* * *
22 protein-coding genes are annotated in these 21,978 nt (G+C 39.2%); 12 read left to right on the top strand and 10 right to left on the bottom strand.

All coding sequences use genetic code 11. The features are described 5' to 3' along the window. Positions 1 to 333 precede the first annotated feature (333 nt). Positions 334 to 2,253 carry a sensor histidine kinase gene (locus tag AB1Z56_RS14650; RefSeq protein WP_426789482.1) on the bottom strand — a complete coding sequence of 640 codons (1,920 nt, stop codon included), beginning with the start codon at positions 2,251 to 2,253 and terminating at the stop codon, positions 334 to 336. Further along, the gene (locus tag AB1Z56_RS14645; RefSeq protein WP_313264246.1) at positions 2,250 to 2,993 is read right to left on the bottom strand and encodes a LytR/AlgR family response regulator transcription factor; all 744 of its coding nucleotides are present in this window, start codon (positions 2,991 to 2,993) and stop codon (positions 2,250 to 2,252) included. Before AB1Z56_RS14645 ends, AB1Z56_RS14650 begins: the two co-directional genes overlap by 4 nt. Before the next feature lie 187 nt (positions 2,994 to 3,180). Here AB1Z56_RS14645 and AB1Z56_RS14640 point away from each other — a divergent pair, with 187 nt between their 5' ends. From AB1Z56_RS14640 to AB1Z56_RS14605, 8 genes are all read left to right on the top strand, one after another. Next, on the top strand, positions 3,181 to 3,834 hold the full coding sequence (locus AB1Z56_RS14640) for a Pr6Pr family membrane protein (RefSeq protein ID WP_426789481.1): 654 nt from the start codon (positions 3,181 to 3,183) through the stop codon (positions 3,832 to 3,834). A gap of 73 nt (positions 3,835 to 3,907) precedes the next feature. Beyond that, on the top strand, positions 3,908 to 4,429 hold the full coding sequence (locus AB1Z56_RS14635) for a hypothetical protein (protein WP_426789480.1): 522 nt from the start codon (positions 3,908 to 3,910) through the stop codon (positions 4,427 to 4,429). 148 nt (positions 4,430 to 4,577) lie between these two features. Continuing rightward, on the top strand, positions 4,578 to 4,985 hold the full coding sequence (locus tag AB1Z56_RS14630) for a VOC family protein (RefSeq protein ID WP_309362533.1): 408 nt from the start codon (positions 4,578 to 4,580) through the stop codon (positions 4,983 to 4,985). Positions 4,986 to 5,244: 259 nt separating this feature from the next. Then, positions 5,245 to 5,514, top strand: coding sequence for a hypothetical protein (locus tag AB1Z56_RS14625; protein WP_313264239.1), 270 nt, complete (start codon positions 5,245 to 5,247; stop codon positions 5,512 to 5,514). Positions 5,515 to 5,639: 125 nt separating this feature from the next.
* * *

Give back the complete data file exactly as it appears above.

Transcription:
22 protein-coding genes are annotated in these 21,978 nt (G+C 39.2%); 12 read left to right on the top strand and 10 right to left on the bottom strand.

All coding sequences use genetic code 11. The features are described 5' to 3' along the window. Positions 1 to 333 precede the first annotated feature (333 nt). Positions 334 to 2,253 carry a sensor histidine kinase gene (locus tag AB1Z56_RS14650; RefSeq protein WP_426789482.1) on the bottom strand — a complete coding sequence of 640 codons (1,920 nt, stop codon included), beginning with the start codon at positions 2,251 to 2,253 and terminating at the stop codon, positions 334 to 336. Further along, the gene (locus tag AB1Z56_RS14645; RefSeq protein WP_313264246.1) at positions 2,250 to 2,993 is read right to left on the bottom strand and encodes a LytR/AlgR family response regulator transcription factor; all 744 of its coding nucleotides are present in this window, start codon (positions 2,991 to 2,993) and stop codon (positions 2,250 to 2,252) included. Before AB1Z56_RS14645 ends, AB1Z56_RS14650 begins: the two co-directional genes overlap by 4 nt. Before the next feature lie 187 nt (positions 2,994 to 3,180). Here AB1Z56_RS14645 and AB1Z56_RS14640 point away from each other — a divergent pair, with 187 nt between their 5' ends. From AB1Z56_RS14640 to AB1Z56_RS14605, 8 genes are all read left to right on the top strand, one after another. Next, on the top strand, positions 3,181 to 3,834 hold the full coding sequence (locus AB1Z56_RS14640) for a Pr6Pr family membrane protein (RefSeq protein ID WP_426789481.1): 654 nt from the start codon (positions 3,181 to 3,183) through the stop codon (positions 3,832 to 3,834). A gap of 73 nt (positions 3,835 to 3,907) precedes the next feature. Beyond that, on the top strand, positions 3,908 to 4,429 hold the full coding sequence (locus AB1Z56_RS14635) for a hypothetical protein (protein WP_426789480.1): 522 nt from the start codon (positions 3,908 to 3,910) through the stop codon (positions 4,427 to 4,429). 148 nt (positions 4,430 to 4,577) lie between these two features. Continuing rightward, on the top strand, positions 4,578 to 4,985 hold the full coding sequence (locus tag AB1Z56_RS14630) for a VOC family protein (RefSeq protein ID WP_309362533.1): 408 nt from the start codon (positions 4,578 to 4,580) through the stop codon (positions 4,983 to 4,985). Positions 4,986 to 5,244: 259 nt separating this feature from the next. Then, positions 5,245 to 5,514, top strand: coding sequence for a hypothetical protein (locus tag AB1Z56_RS14625; protein WP_313264239.1), 270 nt, complete (start codon positions 5,245 to 5,247; stop codon positions 5,512 to 5,514). Positions 5,515 to 5,639: 125 nt separating this feature from the next.